STAFF SERGEANT JOSEPH JOHN SEDLAK; U.S. ARMY

December 14, 1920 (Zelienople, PA) – September 25, 1944; 23 years old
Unmarried; engaged to Julia Ann Barcheski (1924-1993) of Norwalk
Last local address: 15 Frances Avenue, South Norwalk
Enlisted July 3, 1942
Service number: 31142848
Unit: 88th Infantry Division, 350th Infantry Regiment (“Battle Mountain Regiment”)

Awarded the Purple Heart Medal twice.


Official cause of death is “Died of Wounds (DOW)”. No other details are known.


From The Norwalk Hour September 18, 1944


From the Norwalk Hour October 18, 1944

Staff Sergeant Joseph J. Sedlak, 23, serving with the United States Army in Italy for the past year, died of injuries on September 25, according to a War Department telegram received today by his mother, Mrs. Bertha Sedlak of Pogany Street. Sedlak’s mother possesses the Purple Heart awarded her son for injuries received in the service and sent to her several months ago. Sedlak also received the coveted Combat Infantry Badge. He previously had what seemed was a narrow escape form death as he was bathing in an Italian stream. A shell landed in the stream about 10 years from where Sedlak was enjoying his first bath in 40 days, but it failed to explode although it did shower mud upon the soldier. He joined the Army on July 16, 1942 and had his basic training at Camp Gruber, Oklahoma in infantry tactics. He had been home on furlough on September 29, 1943, and went overseas in November. Mrs. Sedlak received her last letter from the soldier son three weeks ago today at which time he wrote that he was in good health, was feeling fine and had just returned from a five-day leave which he spent in Rome. The Hour published on September 8, a picture it had received from Sergeant Sedlak in which he and two other Norwalkers, Eugene Nyardy Jr. and Louis Reda, who had met in Italy while on pass were shown together in a group. Staff Sergeant Sedlak was cited by his regiment of the 88th Infantry Division in August and was awarded the Combat Infantry Badge for actual participation in combat with the enemy on the Fifth Army front in Italy. He was promoted to Staff Sergeant last April at which time he was a squad leader in an infantry unit. Before entering the service, he was employed by the T.H. Catty Company in Norwalk. He would have been 24 on December 14. Surviving are his mother and two sisters, Mrs. Bertha Kerry of Pogany Street, and Mrs. Anna Lato of Soundview Avenue.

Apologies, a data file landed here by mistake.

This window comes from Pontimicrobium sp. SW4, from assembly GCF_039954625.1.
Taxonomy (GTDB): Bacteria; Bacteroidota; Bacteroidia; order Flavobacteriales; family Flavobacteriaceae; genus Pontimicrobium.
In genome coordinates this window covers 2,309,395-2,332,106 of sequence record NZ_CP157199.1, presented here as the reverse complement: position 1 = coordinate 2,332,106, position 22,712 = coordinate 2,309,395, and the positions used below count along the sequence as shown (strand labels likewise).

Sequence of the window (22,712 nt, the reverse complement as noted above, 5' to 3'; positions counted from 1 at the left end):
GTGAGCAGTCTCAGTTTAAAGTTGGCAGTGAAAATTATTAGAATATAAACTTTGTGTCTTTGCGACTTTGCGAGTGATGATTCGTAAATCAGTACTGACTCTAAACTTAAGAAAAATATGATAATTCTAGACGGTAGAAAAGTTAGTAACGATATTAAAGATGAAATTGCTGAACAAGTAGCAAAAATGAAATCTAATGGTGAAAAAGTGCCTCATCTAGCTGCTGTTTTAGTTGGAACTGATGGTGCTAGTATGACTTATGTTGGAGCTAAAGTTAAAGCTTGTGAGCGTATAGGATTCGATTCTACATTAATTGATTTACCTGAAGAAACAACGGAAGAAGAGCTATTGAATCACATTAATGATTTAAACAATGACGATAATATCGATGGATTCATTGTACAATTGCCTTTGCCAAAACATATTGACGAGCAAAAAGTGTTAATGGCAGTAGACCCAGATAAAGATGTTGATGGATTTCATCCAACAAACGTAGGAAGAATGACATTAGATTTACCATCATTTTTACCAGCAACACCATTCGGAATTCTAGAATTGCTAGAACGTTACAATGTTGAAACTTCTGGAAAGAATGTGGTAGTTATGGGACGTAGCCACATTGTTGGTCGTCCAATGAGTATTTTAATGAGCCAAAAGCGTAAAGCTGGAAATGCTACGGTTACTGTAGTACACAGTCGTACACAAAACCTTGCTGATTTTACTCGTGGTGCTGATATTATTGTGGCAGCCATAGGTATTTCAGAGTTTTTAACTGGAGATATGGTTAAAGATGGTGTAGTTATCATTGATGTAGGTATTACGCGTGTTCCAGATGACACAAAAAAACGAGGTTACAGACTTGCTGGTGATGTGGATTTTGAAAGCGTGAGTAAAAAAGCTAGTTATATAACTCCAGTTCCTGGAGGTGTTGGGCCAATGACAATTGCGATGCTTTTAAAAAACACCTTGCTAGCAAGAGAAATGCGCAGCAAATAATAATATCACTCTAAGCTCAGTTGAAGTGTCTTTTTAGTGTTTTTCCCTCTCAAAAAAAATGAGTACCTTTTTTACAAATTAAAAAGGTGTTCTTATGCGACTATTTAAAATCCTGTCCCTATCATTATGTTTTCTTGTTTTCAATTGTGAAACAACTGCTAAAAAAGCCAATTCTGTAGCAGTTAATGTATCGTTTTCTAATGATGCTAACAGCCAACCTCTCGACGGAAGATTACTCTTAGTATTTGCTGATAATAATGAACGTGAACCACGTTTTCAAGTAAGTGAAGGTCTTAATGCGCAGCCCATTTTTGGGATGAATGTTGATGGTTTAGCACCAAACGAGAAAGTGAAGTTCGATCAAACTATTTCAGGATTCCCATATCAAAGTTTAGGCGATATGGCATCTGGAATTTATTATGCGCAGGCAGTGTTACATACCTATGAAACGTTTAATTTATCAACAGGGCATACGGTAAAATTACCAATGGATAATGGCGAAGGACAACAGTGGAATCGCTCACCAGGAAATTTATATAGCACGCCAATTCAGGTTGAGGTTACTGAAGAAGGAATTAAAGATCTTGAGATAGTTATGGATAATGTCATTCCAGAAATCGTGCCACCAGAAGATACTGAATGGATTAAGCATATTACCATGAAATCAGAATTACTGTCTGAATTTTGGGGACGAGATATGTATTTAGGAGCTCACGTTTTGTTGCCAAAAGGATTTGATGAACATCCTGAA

From mtmestas.com, an account of 350th Infantry Regiment action on the day SSgt Sedlak was killed in action

September 25th: As this day began, it saw the two leading battalions still moving forward against continued fierce enemy resistance. In the advance of each unit from hill to hill, they always were faced by groups of enemy dug in at each strategic point, who would fight hard and then withdraw to the next defendable feature and the process would start all over again. This factor, plus the exceedingly steep and mountainous terrain, resulted in the Regiment being slowed down considerably. In conjunction with this, the enemy shelled the entire area with artillery and mortars from the vicinity of the village of Vassola Caserno, a small town in the XIII Corps sector on the right. At 0830, the 3rd Battalion approached and assaulted the dominable Mt. Acuto and captured this height, only to be strongly counterattacked on two occasions which resulted in the enemy being thrown back from the hill, leaving approximately fifty dead with an estimated one hundred and fifty fleeing to the next hill. Also, the enemy were seen crammed on the road at Castel Del Rio with transportation and an urgent call was sent to get planes to strafe this spot immediately. The 2nd Battalion was moving forward slowly and captured Hill 680 but was encountering fanatical resistance. After hard fighting, the 2nd Battalion captured Mt. Alto approximately one thousand yards to the east of the 3rd Battalion and it looked as if the Regiment was moving again. The left flank was being strengthened by the 351st Infantry advancing along the Castel Del Rio road in contrast with the right flank which continued to be extremely vulnerable as the XIII Corps had only reached the 05 Northern which crossed the right flank for a distance of seven or eight thousand yards. General Ornay (illegible), the Assistant Division Commander, came to the Command Post to personally observe the situation. A message: “The Corps Commander states it is vital to the 5th Army to secure Mt. Carnavals (illegible) and Mt. Rattogla (illegible), CG directs you to take them as soon as possible.” Due to the heavy fighting, it was difficult to get rations and supplies to the hard-fighting battalions and resulted in some forward units having only one “K” ration meal a day to carry them through the fighting. Evacuation of the wounded also was a serious problem as anything that approached the forward line units would receive an intense shelling of artillery or mortar fire. END


Sergeant Sedlak is buried at Florence American Cemetery, Impruneta, Italy; Plot B, Row 9, Grave 21.


Published by jeffd1121

USAF retiree. Veteran advocate. Committed to telling the stories of those who died while in the service of the country during wartime.

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